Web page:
In the UK, she was forced to learn English as most workstations employed people who spoke English. Her ability to preserve the cultural aspect of her Hungarian language indicates the strong ties that exist between an individual and his/her primary language. She had limited time to access and use Hungarian language, but the level of her association with the language indicates how close she was attached to her primary language. It is evident that the participant is a Hungarian who is proud of her language although its significance is dwindling due to globalisation of some languages such as English. Language is presented as a main form of identity for Diaspora inhabitants and a main approach to association (Montaruli et al, 2011). As much as she is in a country that is the home of English, she still manages to emphasise the importance of Hungarian language to her. This is significant as she states that it is one of the favourite languages to her. She goes further and emphasises the relevance of the Hungarian language to her by illustrating how she prefers communicating in Hungarian rather than other languages even when far away from home. Based on the responses gathered from the respondent, it is evident that the respondent could have avoided learning the other languages, provided environmental factors allowed her. The case could have been different for an individual of Hungarian origin born and raised in the UK. Such an individual is highly likely to develop more two primary languages which will limit the level of attachment to any of the two languages (Anthias, F., 2001)
Therefore, the process of learning a new language is highly affected by the environment. None of the languages the respondent learnt is as a result of educational training or just for the purpose of expanding knowledge. All the languages that are not indigenous to the participant were learnt because the environment compelled her. Her survival and success depended on these languages (Montaruli et al, 2011). For example, she could not work and live comfortably in the UK without learning English. This is illustrated where the respondent says that English is hard and that she never speaks it with her relatives. Rather, she uses Hungarian to communicate with her relatives because it is simple.
The approach to communication by the participant displays a high level of application of persuasive technique (Thorne et al., 2009). The questions that are posed to the participants are mostly very straightforward that require very short responses. However, her response to the questions indicates a high level of persuasion. This is depicted in her application of repetition and detailed accounts of situations when responding to the interview questions. The participant is depicted as an indigenous Hungarian who is proud of her language is depicted by the nature of her approach to communication.
In conclusion, language plays a big role in determining an individual’s approach to communication. From the above analysis of the participant’s responses, it is obvious that her indigenous language has greatly influenced the way she communicates. To begin with, when providing a response, the respondent goes beyond what is asked and gives a detailed account of the situation. This case was only different when she was asked whether Hungary is a communist state. She provided a short answer, which presented a unique situation. In this case, she must have doubted her answer otherwise; she could have provided a detailed account of her answer.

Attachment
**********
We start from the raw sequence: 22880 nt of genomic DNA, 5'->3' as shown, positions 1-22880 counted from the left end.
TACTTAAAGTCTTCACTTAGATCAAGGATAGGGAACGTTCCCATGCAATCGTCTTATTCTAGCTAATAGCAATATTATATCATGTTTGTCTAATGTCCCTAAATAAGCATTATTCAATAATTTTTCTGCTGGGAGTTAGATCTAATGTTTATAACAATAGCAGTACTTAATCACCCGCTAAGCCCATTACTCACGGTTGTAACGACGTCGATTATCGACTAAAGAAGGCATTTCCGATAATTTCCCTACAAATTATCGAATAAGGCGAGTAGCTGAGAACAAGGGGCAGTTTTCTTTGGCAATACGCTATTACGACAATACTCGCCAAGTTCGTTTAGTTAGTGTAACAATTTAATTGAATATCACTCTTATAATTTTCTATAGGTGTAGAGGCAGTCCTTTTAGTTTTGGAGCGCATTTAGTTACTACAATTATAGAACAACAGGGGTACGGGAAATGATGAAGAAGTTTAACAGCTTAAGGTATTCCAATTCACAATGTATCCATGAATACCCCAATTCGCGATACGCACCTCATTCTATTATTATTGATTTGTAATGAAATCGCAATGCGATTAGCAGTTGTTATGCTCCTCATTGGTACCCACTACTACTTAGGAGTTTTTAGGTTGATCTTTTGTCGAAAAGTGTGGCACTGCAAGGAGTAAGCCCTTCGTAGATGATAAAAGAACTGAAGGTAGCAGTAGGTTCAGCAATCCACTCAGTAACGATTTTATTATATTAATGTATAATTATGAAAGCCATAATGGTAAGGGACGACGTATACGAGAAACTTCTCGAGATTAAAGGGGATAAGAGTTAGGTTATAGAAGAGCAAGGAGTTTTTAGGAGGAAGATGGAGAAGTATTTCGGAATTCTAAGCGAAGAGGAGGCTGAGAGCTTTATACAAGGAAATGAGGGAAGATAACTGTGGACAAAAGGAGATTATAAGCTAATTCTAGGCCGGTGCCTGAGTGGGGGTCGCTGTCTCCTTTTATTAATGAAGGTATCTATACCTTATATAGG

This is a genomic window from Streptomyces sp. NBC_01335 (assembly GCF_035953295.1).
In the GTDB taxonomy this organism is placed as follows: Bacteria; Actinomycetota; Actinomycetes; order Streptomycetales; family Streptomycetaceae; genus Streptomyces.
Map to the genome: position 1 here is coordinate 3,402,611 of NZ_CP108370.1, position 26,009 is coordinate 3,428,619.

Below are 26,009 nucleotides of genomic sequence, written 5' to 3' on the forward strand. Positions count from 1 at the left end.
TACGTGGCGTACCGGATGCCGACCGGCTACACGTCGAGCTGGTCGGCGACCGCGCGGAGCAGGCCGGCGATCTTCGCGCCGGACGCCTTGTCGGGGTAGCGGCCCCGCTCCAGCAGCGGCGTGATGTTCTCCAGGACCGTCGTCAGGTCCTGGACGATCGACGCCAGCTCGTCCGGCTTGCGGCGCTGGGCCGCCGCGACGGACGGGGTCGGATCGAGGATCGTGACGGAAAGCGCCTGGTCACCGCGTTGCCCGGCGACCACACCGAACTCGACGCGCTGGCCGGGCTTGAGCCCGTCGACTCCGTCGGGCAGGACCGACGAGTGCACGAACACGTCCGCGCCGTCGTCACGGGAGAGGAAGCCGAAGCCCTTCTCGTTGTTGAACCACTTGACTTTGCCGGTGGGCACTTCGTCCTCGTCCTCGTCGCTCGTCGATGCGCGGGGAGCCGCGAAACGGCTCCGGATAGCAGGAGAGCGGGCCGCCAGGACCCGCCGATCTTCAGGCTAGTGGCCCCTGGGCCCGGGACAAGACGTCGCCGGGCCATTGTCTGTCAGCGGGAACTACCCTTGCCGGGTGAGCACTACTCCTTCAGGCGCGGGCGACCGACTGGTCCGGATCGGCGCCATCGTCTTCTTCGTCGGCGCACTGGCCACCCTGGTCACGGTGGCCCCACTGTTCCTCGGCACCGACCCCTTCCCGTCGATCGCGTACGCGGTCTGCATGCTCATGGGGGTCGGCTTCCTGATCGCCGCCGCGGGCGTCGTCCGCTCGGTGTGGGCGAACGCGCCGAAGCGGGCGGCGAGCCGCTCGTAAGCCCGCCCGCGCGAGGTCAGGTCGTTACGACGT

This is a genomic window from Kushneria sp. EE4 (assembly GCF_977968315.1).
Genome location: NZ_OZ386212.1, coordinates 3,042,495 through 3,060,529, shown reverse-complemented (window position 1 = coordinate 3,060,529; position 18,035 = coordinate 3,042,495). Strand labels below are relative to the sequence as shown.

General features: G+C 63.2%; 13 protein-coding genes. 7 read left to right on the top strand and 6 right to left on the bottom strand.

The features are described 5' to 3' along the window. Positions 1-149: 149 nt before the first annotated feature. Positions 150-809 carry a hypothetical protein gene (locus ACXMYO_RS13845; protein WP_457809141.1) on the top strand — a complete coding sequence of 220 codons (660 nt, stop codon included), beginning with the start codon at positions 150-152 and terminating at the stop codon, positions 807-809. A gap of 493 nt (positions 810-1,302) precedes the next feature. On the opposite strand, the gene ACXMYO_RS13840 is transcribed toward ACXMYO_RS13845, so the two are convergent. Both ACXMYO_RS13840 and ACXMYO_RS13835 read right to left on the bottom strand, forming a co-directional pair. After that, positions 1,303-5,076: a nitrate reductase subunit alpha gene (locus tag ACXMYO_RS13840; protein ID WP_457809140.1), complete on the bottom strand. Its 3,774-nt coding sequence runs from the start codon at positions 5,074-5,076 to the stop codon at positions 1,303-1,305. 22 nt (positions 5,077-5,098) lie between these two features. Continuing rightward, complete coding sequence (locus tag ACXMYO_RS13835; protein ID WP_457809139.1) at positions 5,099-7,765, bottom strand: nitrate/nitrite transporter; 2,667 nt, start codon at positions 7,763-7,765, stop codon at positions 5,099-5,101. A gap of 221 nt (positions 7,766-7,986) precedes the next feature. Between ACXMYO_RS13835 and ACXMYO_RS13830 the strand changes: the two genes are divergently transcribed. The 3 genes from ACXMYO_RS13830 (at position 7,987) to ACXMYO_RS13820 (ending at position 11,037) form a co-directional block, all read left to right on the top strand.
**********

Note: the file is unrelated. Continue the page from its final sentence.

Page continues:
Therefore, in their indigenous language, individuals are descriptive when providing a response to a certain concern. As much as her responses were in English, the fact that she prolonged her answers and had numerous statements affected by direct translation implies that her indigenous language guides her thoughts. In general, it is evident that language plays a major role in empowering Diaspora communities because they are able to communicate effectively in the new environment and hence become productive. However, language is also seen to further their division, segregation, and exclusion. This is evident in the participant’s contribution on the reasons she had to learn Russian and Germany languages. This presents both positive and negative aspect of language as viewed from a Diaspora point of view.
There is increased demand for multilingualism, owing to the increasing global movement and interactions of people from different social backgrounds. Increased globalisation has also increased demand to know many languages. Apart from the mother tongue, other languages may require some formal education for effective comprehension and communication. Developing an understanding on the meaning of different communication as perceived by speakers of a certain language is central to internalising a language as a second language in communication. The experience gained while learning new languages may affect the opinion of the learners (Dewaele, 2012). Despite the differing opinions given by many multilingual individuals, multilingualism should be promoted in order to enhance effective communication in the international community as the participant clearly depicted the various relevancies of her learning several languages. It has been clear that her ability to communicate in different languages has enabled her to overcome various social difficulties she faced during her past and present. This will help in reducing the problem of the language barrier in foreign countries.
Anthias, F., 2001. The concept of Social Division and Theorising Social Stratification: Looking at Ethnicity and Class, Sociology, 35(4), 835-854.
Dewaele, J. 2012. Multilingualism, empathy, and multicompetence. International Journal of Multilingualism: 1–15.
Housen, A., & Kuiken, F., 2009. Complexity, Accuracy, and Fluency in Second Language Acquisition, Applied Linguistics, 30 (4), 461-473.
Louise, P. P., 2010. A sociolinguistic study of language use and identity amongst Galician young adults, University of Birmingham, M.Phil. Thesis.
Montaruli, E., Bourhis, R. Y. & Azurmendi, M. J., 2011. Identity, language, and ethnic relations in the Bilingual Autonomous Communities of Spain. Journal of Sociolinguistics, 15, 94–121.
Thorne, S. L., Black, R. W. & Sykes, J. M., 2009. Second Language Use, Socialization, and Learning in Internet Interest Communities and Online Gaming. The Modern Language Journal, 93, 802–821.
Wolff, Ekkehard 2000. Language and Society. In: Bernd Heine and Derek Nurse (Eds.) African Languages – An Introduction, 317. Cambridge. Cambridge University Press.